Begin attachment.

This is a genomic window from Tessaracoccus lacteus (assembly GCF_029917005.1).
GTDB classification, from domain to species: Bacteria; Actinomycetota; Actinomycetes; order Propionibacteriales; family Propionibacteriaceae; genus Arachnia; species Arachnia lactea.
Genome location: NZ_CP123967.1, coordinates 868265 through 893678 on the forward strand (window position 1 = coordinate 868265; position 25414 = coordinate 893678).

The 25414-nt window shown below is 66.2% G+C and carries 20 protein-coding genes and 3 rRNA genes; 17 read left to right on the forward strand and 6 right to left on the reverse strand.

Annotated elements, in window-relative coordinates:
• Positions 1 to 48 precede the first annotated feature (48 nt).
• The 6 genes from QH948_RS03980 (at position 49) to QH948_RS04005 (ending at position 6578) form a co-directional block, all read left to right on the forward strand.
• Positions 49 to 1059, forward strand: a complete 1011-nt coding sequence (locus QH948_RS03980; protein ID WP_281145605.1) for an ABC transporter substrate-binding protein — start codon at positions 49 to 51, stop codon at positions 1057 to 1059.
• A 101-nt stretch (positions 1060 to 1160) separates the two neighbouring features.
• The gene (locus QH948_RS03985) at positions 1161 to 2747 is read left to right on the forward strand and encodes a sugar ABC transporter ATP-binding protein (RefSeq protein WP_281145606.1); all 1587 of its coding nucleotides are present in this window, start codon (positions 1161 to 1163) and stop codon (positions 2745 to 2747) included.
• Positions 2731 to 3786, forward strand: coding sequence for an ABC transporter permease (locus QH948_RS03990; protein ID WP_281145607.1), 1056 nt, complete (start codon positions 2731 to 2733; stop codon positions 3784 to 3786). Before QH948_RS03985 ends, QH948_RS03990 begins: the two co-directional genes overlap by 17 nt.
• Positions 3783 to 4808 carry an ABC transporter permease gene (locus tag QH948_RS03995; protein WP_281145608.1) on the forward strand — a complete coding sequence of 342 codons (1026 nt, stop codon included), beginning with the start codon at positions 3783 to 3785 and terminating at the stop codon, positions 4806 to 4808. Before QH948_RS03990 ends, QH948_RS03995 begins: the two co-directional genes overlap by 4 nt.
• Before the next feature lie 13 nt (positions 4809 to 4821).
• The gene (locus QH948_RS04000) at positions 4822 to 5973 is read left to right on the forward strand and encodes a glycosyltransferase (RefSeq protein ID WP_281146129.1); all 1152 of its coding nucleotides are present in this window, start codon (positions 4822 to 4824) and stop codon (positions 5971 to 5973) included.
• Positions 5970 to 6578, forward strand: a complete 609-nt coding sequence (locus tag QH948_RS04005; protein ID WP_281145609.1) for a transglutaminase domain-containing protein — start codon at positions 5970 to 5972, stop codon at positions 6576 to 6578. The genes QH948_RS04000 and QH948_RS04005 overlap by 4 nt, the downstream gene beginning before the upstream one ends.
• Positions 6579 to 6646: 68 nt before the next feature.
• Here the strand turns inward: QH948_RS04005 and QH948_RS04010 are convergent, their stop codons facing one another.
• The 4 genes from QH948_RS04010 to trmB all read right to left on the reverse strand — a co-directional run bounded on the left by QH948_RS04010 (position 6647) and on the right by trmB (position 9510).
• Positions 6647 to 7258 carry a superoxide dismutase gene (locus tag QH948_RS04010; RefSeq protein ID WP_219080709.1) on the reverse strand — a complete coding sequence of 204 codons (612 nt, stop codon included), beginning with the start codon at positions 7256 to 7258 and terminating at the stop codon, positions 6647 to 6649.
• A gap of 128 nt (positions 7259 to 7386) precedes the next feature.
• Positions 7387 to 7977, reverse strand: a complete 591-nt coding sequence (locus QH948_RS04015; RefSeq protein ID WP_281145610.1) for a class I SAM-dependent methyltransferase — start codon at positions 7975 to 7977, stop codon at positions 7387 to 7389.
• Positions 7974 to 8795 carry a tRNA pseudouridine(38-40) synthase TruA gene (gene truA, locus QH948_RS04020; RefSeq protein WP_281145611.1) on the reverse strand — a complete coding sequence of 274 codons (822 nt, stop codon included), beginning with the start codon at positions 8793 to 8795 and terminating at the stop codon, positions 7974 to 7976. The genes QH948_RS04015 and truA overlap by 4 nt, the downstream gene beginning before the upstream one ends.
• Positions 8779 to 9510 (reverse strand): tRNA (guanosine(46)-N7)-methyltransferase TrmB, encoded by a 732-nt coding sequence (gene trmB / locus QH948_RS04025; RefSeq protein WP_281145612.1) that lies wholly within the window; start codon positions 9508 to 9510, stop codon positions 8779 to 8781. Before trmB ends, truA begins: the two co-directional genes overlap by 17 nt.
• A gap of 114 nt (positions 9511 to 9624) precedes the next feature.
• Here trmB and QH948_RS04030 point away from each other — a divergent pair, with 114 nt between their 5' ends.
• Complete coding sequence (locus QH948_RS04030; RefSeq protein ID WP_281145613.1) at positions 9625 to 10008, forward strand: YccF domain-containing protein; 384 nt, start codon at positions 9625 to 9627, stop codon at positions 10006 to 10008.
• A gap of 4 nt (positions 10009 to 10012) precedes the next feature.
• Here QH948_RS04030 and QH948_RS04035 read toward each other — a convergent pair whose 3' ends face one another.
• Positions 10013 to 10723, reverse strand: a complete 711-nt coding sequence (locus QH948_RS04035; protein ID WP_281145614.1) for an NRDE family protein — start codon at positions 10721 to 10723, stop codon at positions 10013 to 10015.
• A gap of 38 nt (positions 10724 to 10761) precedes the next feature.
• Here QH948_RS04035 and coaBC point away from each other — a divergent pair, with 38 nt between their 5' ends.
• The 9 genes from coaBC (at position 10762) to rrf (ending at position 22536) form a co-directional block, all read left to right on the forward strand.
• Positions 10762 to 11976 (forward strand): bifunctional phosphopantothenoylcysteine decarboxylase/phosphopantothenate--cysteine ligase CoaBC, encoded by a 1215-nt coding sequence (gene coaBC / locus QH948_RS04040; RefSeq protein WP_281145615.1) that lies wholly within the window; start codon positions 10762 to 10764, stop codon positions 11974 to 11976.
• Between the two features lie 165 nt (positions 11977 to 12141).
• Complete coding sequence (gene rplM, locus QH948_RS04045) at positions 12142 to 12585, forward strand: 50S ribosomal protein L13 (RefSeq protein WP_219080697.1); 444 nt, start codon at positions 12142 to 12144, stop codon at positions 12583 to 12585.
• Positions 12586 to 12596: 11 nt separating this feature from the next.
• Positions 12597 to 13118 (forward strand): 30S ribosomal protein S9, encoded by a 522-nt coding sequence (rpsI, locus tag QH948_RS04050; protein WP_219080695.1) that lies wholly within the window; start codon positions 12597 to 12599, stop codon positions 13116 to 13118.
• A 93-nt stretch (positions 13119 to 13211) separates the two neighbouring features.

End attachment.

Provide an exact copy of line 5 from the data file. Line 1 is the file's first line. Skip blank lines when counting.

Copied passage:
Annotated elements, in window-relative coordinates: